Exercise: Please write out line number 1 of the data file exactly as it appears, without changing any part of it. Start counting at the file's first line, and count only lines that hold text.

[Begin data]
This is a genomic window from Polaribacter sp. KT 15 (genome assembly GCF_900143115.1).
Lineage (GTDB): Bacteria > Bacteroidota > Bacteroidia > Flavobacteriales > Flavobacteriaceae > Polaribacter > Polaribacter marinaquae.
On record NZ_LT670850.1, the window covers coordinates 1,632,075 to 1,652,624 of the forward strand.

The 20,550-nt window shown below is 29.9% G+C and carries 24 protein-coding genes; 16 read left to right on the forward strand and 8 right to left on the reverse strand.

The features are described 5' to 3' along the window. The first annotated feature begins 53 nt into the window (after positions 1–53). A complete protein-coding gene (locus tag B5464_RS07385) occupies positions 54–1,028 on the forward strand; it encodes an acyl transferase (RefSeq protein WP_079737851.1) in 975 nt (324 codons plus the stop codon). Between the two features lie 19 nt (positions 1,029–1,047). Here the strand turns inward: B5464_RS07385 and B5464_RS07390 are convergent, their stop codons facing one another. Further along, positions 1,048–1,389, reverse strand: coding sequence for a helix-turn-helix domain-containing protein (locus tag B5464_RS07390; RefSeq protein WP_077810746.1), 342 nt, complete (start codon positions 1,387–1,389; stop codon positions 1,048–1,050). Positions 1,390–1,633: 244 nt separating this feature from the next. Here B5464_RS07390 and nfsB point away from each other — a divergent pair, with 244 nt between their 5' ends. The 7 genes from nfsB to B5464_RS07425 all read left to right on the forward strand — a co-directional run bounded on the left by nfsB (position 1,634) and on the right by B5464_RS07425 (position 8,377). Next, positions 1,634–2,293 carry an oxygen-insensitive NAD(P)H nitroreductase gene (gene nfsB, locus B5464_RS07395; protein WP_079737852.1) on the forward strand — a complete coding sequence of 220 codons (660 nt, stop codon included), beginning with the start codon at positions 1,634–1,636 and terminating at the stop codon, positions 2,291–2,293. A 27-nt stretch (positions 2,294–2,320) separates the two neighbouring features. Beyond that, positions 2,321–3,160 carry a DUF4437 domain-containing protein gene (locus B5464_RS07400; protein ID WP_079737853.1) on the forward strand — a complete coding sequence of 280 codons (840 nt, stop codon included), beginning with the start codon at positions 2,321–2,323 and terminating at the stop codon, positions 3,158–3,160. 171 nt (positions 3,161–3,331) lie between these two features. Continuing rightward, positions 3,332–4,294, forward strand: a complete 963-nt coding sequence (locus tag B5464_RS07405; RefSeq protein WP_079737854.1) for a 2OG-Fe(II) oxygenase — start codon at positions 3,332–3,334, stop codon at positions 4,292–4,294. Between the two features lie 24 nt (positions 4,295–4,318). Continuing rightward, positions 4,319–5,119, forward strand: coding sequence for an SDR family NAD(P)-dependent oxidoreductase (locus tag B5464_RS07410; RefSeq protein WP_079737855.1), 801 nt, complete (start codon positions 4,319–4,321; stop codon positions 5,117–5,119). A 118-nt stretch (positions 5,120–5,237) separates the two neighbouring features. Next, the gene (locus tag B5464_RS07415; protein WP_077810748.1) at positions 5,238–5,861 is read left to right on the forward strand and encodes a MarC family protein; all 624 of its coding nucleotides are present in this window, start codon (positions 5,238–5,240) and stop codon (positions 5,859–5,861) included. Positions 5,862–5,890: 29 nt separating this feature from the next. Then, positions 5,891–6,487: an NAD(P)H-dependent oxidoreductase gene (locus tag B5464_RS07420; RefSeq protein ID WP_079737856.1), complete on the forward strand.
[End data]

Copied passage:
This is a genomic window from Polaribacter sp. KT 15 (genome assembly GCF_900143115.1).